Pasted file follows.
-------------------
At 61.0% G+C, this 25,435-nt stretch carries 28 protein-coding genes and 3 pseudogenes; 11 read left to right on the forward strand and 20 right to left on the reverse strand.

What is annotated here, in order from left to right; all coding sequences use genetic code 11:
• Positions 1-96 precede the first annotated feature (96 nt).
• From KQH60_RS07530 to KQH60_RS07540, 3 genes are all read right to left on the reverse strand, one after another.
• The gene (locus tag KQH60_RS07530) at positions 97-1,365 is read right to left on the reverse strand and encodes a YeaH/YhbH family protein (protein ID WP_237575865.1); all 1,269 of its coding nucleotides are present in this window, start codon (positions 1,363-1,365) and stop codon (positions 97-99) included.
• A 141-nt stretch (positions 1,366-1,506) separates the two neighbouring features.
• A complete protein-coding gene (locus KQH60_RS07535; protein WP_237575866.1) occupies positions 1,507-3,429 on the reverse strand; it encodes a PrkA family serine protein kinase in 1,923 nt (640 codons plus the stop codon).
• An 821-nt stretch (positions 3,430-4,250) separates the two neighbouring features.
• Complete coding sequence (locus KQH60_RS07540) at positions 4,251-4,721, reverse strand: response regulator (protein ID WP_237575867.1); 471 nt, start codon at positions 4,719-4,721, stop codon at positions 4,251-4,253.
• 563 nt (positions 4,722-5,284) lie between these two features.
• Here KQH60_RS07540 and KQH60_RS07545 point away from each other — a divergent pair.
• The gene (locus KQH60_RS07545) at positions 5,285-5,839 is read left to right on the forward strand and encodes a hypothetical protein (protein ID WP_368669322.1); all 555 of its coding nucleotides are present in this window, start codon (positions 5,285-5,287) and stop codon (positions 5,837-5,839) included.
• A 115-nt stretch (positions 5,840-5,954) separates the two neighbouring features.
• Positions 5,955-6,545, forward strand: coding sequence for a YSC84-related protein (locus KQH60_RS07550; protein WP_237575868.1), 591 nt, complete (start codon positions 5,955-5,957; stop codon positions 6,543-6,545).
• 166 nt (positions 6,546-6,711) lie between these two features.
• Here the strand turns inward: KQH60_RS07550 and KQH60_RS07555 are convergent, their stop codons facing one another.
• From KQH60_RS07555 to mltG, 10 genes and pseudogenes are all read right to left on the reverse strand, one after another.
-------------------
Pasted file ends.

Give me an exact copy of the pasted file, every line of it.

At 61.0% G+C, this 25,435-nt stretch carries 28 protein-coding genes and 3 pseudogenes; 11 read left to right on the forward strand and 20 right to left on the reverse strand.

What is annotated here, in order from left to right; all coding sequences use genetic code 11:
• Positions 1-96 precede the first annotated feature (96 nt).
• From KQH60_RS07530 to KQH60_RS07540, 3 genes are all read right to left on the reverse strand, one after another.
• The gene (locus tag KQH60_RS07530) at positions 97-1,365 is read right to left on the reverse strand and encodes a YeaH/YhbH family protein (protein ID WP_237575865.1); all 1,269 of its coding nucleotides are present in this window, start codon (positions 1,363-1,365) and stop codon (positions 97-99) included.
• A 141-nt stretch (positions 1,366-1,506) separates the two neighbouring features.
• A complete protein-coding gene (locus KQH60_RS07535; protein WP_237575866.1) occupies positions 1,507-3,429 on the reverse strand; it encodes a PrkA family serine protein kinase in 1,923 nt (640 codons plus the stop codon).
• An 821-nt stretch (positions 3,430-4,250) separates the two neighbouring features.
• Complete coding sequence (locus KQH60_RS07540) at positions 4,251-4,721, reverse strand: response regulator (protein ID WP_237575867.1); 471 nt, start codon at positions 4,719-4,721, stop codon at positions 4,251-4,253.
• 563 nt (positions 4,722-5,284) lie between these two features.
• Here KQH60_RS07540 and KQH60_RS07545 point away from each other — a divergent pair.
• The gene (locus KQH60_RS07545) at positions 5,285-5,839 is read left to right on the forward strand and encodes a hypothetical protein (protein ID WP_368669322.1); all 555 of its coding nucleotides are present in this window, start codon (positions 5,285-5,287) and stop codon (positions 5,837-5,839) included.
• A 115-nt stretch (positions 5,840-5,954) separates the two neighbouring features.
• Positions 5,955-6,545, forward strand: coding sequence for a YSC84-related protein (locus KQH60_RS07550; protein WP_237575868.1), 591 nt, complete (start codon positions 5,955-5,957; stop codon positions 6,543-6,545).
• 166 nt (positions 6,546-6,711) lie between these two features.
• Here the strand turns inward: KQH60_RS07550 and KQH60_RS07555 are convergent, their stop codons facing one another.
• From KQH60_RS07555 to mltG, 10 genes and pseudogenes are all read right to left on the reverse strand, one after another.